As the holidays near, travel delays will become more commonplace — and it’s very important for you to have a contingency plan in place, especially if you’re running on a tight schedule. Regardless of whether you’re at the airport waiting for a plane or stuck in traffic approaching the city, you’ll need to initiate damage control.
Don’t Just Push Your Schedule Back — Push It Way Back
When you’re under the gun, it’s easy to promise more than you’re certain you can offer. If you’ve been delayed by two hours, it’s usually a bad idea to ask your client to reschedule for two hours later. Ask for three or four hours instead. Why? Because a delay usually begets another delay and other complications. If you add more time, you won’t need to go back to the client again and ask for another delay. You also won’t need to worry about rushing.
Swap Appointments Rather than Delaying Them
Do you have a client who can be talked to on a conference call rather than in person? Rather than simply delaying every item on your schedule, consider shifting them around. Conference one of your clients now and then meet with another client later. This will mean that the other items on your itinerary don’t need to be shifted; you can simply move one client up and one client down.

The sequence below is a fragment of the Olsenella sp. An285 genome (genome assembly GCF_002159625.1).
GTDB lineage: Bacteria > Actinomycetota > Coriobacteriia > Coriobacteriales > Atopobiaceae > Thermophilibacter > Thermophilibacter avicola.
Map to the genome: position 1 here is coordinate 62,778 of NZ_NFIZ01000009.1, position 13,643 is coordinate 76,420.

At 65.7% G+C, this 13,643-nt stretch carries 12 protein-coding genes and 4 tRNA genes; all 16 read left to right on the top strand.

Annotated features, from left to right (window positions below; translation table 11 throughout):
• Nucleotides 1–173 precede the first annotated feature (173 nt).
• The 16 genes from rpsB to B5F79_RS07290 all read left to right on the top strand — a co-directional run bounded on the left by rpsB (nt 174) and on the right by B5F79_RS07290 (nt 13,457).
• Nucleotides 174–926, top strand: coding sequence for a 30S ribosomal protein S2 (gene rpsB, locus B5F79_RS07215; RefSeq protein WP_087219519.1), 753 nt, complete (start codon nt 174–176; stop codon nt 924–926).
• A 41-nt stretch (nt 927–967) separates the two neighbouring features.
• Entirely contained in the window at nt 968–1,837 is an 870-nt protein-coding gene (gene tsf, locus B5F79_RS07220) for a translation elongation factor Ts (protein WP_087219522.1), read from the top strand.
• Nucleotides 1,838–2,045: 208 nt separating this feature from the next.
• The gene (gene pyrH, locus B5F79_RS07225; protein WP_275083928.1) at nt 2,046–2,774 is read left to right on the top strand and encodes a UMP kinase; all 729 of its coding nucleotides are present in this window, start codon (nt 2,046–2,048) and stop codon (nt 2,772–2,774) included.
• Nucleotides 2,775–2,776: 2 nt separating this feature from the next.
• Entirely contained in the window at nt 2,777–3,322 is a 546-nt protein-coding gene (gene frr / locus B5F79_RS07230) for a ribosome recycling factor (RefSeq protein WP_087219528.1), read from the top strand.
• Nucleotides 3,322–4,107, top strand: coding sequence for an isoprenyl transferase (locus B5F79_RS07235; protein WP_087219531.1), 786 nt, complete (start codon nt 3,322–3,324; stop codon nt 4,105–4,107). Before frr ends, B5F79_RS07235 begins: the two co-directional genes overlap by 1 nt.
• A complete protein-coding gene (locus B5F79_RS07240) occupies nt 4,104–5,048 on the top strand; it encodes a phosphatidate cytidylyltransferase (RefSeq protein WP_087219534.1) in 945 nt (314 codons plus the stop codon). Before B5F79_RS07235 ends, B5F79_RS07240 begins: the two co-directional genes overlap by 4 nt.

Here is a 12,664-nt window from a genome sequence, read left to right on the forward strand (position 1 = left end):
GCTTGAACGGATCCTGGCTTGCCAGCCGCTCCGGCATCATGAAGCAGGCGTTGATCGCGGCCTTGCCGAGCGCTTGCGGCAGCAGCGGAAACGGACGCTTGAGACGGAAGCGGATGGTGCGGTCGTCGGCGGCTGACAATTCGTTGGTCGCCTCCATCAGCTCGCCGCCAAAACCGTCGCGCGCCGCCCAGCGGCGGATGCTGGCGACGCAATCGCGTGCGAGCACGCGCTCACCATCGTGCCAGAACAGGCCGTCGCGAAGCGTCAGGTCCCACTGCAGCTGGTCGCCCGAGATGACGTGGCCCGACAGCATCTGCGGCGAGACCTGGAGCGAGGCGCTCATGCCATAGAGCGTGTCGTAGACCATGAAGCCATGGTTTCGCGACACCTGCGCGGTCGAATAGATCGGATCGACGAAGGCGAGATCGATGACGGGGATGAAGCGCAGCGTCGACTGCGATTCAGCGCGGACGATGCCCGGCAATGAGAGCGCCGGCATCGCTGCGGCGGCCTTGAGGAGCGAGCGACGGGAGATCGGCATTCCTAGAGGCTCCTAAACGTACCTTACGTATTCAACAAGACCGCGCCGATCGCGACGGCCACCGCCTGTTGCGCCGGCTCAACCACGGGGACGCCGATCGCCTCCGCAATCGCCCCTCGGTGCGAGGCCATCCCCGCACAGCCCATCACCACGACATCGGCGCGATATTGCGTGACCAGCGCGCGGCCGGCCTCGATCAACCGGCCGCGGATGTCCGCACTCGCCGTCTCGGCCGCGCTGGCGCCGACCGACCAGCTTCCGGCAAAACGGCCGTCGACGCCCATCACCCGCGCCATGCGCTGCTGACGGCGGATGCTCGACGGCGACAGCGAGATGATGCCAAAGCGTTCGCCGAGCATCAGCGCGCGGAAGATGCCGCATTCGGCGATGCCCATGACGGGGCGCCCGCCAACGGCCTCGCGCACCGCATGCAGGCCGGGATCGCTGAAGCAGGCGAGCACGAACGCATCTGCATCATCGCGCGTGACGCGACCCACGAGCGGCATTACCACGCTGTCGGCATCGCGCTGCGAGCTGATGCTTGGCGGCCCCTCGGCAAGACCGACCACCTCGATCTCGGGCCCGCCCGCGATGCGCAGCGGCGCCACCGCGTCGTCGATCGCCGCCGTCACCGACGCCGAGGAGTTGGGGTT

Reach Out as Soon as Possible
The moment there’s even a hint of delay, you should already be on the phone calling your next appointment. Many people make the mistake of waiting as long as they possibly can to confirm the delay before they schedule — this only adds irritation. The worst case scenario is that you simply call back in twenty minutes saying that you weren’t really delayed; this is far better than calling in twenty minutes and just then giving the client the bad news.
Of course, the best option is to avoid delays entirely. As more people travel, it’s often best to rely upon ground transportation rather than flights and to pad your itinerary to preemptively compensate for any possible issues, such as traffic. Ground transportation tends to be more reliable; when a vehicle has mechanical issues, another vehicle is immediately sent. When a plane has mechanical issues, your flight is canceled.Tags: business travel, travel tips